• Students must complete all requirements for the degree as listed in the current Thomas Edison State CollegeCatalog.
First Bachelor’s Degree
A student who applies for a first bachelor’s degree may not have completed another four-year degree. Students who have earned a bachelor’s, graduate or professional degree must follow the policies and procedures under “Second Bachelor’s Degree.” A student may have completed an associate degree or degrees prior to earning his/her first bachelor’s degree.
Second Bachelor’s Degree
Students who have received one bachelor’s degree at Thomas Edison State College or another regionally accredited institution and wish to earn a second bachelor’s degree must:
  • Complete a minimum of 24 additional credits in the area of study/core for a second bachelor’s degree beyond the date the most recent degree was completed
  • Students must complete all requirements for the degree as listed in the current Thomas Edison State CollegeCatalog.
The College will not award a third associate or bachelor’s degree.
Two Areas of Study Within One Degree
Students may complete up to two areas of study within one bachelor’s degree. No more than 9 credits that are used in the first area of study may be used for the second area of study. All related required credits for each area of study, as well as all degree requirements, must be met at the same time. Students cannot complete a third area of study within one bachelor’s degree.
Second Master’s Degree
Students who hold a master’s degree from a regionally accredited institution may earn another master’s degree under the following conditions:
  • Students may apply no more than 12 graduate semester hours of credits from any previously earned master’s degrees toward the new master’s degree.
  • Transfer graduate credits that were earned more than seven years ago may not be applied to the new master’s degree without the permission of the appropriate School dean.
  • Students must also adhere to any additional degree and transfer credit policies imposed by the School in which their degree is to be earned.
Bachelor's to Master's Program
Thomas Edison State College undergraduates may apply for conditional admission to the Thomas Edison State College graduate program of their choice when:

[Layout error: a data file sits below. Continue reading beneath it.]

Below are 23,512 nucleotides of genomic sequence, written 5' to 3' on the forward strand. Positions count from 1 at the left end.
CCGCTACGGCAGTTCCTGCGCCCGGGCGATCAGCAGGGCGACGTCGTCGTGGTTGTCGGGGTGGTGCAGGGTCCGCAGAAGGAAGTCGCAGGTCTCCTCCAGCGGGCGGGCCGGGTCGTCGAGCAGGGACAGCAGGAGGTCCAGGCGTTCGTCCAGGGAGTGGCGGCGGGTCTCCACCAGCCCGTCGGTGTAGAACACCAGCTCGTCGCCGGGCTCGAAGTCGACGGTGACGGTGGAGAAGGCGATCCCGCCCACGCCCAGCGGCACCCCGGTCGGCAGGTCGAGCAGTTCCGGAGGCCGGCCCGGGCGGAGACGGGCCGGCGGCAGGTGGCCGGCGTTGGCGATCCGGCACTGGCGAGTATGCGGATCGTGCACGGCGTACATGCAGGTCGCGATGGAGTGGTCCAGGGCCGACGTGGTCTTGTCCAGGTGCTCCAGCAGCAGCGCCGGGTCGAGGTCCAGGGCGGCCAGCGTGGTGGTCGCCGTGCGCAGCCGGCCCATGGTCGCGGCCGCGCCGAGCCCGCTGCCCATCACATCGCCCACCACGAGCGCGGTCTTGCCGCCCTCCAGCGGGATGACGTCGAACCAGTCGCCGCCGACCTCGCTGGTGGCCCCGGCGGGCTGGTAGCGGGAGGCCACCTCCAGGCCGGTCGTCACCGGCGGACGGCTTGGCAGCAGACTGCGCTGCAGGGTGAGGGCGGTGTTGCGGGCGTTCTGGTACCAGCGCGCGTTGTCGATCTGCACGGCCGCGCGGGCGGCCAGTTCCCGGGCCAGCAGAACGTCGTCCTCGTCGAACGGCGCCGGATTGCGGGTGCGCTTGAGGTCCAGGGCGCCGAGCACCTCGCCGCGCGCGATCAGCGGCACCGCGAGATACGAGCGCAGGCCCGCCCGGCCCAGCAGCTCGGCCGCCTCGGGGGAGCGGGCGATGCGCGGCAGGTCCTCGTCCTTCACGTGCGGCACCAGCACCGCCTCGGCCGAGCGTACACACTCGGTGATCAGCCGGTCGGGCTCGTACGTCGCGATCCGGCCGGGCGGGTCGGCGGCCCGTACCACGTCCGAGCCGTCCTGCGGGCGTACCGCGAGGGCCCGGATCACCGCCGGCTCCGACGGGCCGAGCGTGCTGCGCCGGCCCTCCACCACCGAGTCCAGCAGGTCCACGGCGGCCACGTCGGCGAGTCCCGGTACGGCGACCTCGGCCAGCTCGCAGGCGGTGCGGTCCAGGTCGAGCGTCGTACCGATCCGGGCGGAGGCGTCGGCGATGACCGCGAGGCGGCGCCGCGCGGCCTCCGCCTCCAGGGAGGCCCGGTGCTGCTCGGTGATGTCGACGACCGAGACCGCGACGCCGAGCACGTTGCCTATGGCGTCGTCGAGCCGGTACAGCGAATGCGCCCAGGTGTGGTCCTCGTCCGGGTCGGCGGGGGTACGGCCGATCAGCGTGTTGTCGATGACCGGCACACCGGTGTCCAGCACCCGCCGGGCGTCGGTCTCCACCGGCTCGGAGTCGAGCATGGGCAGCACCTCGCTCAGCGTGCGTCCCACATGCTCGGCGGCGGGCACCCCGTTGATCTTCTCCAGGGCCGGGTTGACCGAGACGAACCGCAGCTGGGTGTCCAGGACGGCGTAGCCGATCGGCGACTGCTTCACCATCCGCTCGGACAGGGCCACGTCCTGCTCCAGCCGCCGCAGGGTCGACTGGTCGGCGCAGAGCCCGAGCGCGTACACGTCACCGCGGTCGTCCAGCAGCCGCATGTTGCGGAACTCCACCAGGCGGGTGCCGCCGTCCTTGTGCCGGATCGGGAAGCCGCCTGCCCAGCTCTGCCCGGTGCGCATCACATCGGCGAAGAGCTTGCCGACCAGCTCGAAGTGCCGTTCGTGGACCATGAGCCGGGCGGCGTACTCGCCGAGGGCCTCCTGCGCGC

• they have earned at least 60 undergraduate transcripted credits
  • they have a minimum GPA of 3.0
  • they have three years of degree program relevant experience.
Conditionally admitted students will not be permitted to enroll in graduate courses until they have successfully completed 90 undergraduate credits with an overall Thomas Edison State College GPA of 3.0. Conditionally admitted students may earn up to 9 graduate credits (three courses) to meet requirements for both the bachelor’s and master’s degrees. These students will pay undergraduate tuition for the 9 graduate credits (three courses) and must maintain their active undergraduate enrollment status.
Note: there are recommended courses in each graduate program in which undergraduate students may enroll; check with an advisor for those courses. Students who do not achieve a 3.0 in their graduate course work will not be permitted to take additional courses.
Students who do not successfully complete the nine credits successfully will have to reapply for admission to graduate study.
Your ability to take advantage of the Bachelor’s to Master’s program depends on the courses you have already completed and those that apply to your degree. You must have room in your undergraduate degree for these recommended courses.

...An important consideration when you're planning a second or third degree at the same level is the 'second degree rules' at the college. They vary from school-to-school and can be very strict. Most people never encounter this because they only get one degree at each level. You need to make sure you find this in the catalog and follow it. 

With graduate degrees it's different. Most master's programs won't transfer more than 6 hours though some will transfer as many as 12-15. Some schools do have a sequential master's degree though - if you already have a master's degree then they only require that you complete the core requirements of the second degree since the first master's can serve as electives. Understand though - most master's degrees don't allow for a lot of electives to start with.

Friday, September 4, 2015

Academic Resumes!

Homeless Education Literacy Project (McKinney-Vento Act)

Online Flipping Book

 Homeless Education Literacy Project (McKinney-Vento Act), Dr. Sheila Jocelyn Shaw, D.B.A